An environment must be created that allows for all variables to fit together into a comfortable, motivating, and rewarding experience where everyone gets along with each other for maximum effectiveness. Everything is a degree of perfect with no situation being perfect.

It is all about having a rewarding work experience. Seeing the result of your labor is a huge intrinsic reward.

Great exchange of opinions here!

Any idea that works well when properly applied can be a terrible failure when improperly applied. Errors in design and execution do not invalidate core principles. That said, absolutist arguments have no place in discussions of human behavior, psychology or labor economics, especially from people who make sweeping generalizations that ignore factual evidence abundantly displayed in real life. Mind you, academic settings have a rather tenuous relationship to the "real life" of the work world.

Incentives ARE intrinsic rewards to some people, you see. I know sales managers who insist on extrinsic incentive programs because they consider them essential for their personal motivational patterns. They feel they NEED goals tied to contingent compensation systems to activate themselves.

It's not a matter of right or wrong. Who are we to argue with what people want? We have the tougher job of supplying a menu of "currency" that spans whatever intrinsic values, cash, perquisites, contingent rewards, positive consequences, negative consequences, Maslovian pyramid levels, Herzbergian factors and everything else that may be appropriate to the affected workforce. Ain't easy, but that's the task we signed up for.

Do incentives motivate people? The fact of the matter is that we just do not know. We assume cause and effect one way or the other, but what we are left with is opinions and not facts.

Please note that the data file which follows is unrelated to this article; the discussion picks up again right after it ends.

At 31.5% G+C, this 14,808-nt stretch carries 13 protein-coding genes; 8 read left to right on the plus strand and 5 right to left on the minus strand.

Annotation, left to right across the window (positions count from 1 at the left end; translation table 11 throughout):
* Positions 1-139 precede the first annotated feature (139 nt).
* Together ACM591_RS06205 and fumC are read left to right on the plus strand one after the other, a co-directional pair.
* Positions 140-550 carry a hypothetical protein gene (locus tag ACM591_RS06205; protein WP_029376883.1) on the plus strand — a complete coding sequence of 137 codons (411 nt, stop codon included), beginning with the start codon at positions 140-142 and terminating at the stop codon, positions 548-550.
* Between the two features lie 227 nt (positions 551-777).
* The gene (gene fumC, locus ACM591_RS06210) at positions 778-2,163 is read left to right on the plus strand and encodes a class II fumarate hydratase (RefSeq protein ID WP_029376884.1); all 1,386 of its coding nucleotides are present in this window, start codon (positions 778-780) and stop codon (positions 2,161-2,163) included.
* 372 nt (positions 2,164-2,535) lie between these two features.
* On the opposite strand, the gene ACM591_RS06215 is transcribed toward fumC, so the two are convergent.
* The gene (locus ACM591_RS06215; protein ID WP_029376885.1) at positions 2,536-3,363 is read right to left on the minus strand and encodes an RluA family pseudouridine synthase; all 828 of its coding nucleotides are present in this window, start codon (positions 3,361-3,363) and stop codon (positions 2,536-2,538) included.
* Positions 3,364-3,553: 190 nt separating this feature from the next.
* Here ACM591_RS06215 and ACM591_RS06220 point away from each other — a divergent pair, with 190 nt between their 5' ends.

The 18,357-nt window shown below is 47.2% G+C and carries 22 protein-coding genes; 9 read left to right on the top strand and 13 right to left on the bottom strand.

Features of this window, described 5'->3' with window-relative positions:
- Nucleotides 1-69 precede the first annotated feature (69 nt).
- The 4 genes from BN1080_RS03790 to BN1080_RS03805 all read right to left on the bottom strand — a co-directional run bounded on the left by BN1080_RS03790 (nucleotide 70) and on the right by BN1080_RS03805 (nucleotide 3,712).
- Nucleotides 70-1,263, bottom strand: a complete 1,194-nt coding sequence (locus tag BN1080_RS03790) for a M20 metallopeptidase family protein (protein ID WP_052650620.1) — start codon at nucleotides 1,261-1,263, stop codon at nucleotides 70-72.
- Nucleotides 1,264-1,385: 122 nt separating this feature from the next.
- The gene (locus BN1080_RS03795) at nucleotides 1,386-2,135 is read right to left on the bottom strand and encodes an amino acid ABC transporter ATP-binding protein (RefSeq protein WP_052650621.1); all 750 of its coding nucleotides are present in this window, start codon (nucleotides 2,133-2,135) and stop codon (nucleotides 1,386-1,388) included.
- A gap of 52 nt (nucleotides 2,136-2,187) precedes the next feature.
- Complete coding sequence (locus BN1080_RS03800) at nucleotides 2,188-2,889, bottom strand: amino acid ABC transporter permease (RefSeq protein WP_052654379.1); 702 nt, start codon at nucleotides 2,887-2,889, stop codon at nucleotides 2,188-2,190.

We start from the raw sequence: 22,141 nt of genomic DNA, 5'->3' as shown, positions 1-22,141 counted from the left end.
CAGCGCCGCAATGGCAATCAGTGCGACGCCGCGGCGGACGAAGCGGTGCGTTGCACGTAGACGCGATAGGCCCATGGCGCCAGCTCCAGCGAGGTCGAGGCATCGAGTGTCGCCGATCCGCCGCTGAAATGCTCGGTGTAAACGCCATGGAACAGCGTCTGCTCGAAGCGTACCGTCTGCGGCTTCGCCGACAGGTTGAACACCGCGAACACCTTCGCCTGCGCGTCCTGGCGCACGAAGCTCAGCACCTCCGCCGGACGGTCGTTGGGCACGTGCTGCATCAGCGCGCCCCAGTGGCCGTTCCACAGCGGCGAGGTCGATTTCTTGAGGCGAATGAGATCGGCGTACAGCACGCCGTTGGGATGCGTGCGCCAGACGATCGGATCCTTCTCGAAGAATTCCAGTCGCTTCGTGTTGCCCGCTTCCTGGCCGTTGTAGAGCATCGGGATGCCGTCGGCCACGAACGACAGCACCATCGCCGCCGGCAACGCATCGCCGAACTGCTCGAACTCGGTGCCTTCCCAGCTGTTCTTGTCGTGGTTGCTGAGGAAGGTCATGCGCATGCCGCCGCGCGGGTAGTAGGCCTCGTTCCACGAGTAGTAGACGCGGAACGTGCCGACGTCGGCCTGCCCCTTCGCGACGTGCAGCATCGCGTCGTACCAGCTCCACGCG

People stake out their opinions and back them up with research. But this is the same research that says that the Starbuck that I had on Monday is good for my heart, but the one that I will have tomorrow may kill me. (Mark Twain once said that "there are three kinds of lies: Lies, damn lies, and statistics.)

I am not even sure that we can agree on what motivate means. As a Psycology student, I took rat lab. We used incentives (hungery rat hits lever to get pellet) to modify behavior. So there is evidence that incentives can modify behavior. Is that what we mean by motivation? If so, a motivated employee may not be an engaged employee.

For every story about incentives helping to drive results, their seems to be a story about how the elimination of incentives helped to drive results. So, what is the difference? Culture? Maybe motivation has to be defined in a situation specific manner that is focused on desired outcomes and perceived values?

Do incentives motivate? It seems like the answer is that it depends. As compensation professionals, it is important to have an understanding of what the answer depends on before we offer up a solution.

Do incentives motivate? It seems that sometimes they do. It seems that sometimes they don't. It seems that there is no absolute wrong or right answer. It is not easy, but our job is to figure it out.

Sorry I am coming to this piece by Dr. Ledford late in the posting game. If anyone was at the WorldatWork Conference you enjoyed an excellent panel discussion led by Gerry that included some of the leading researchers in our profession. And you also learned that Gerry won the 'Article of the Year Award' for an excellent piece he and one of his clients published in the WoWo Journal. I say this because in magnifies the importance of what Gerry says when he translates research in our profession into usable applications material.

If you were at the conference you also got a sense that the large advocates of 'best practice' and 'best place to work' are also those that have the largest booths and spend the most sponsor money everywhere. It is just not popular to advocate the 'heavy lifting' that goes with such things as paying for performance or listening to our CEOs when they say our profession needs to become better aligned with business realities. It is much easier to 'follow prevailing practice' and call it 'strategy' than it is to take a look at what you are up to and asking whether this is valuable to the businesses that support our profession.

Gerry and the people in his corner will never be seen giving away teddy bears at a booth at WoWo or SHRM but it is important that we remember what he said when we look back and find that our strategic responsibilities are now performed by someone in legal and finance and our job is relegated to policing compliance issues and picking vendors for pet insurance.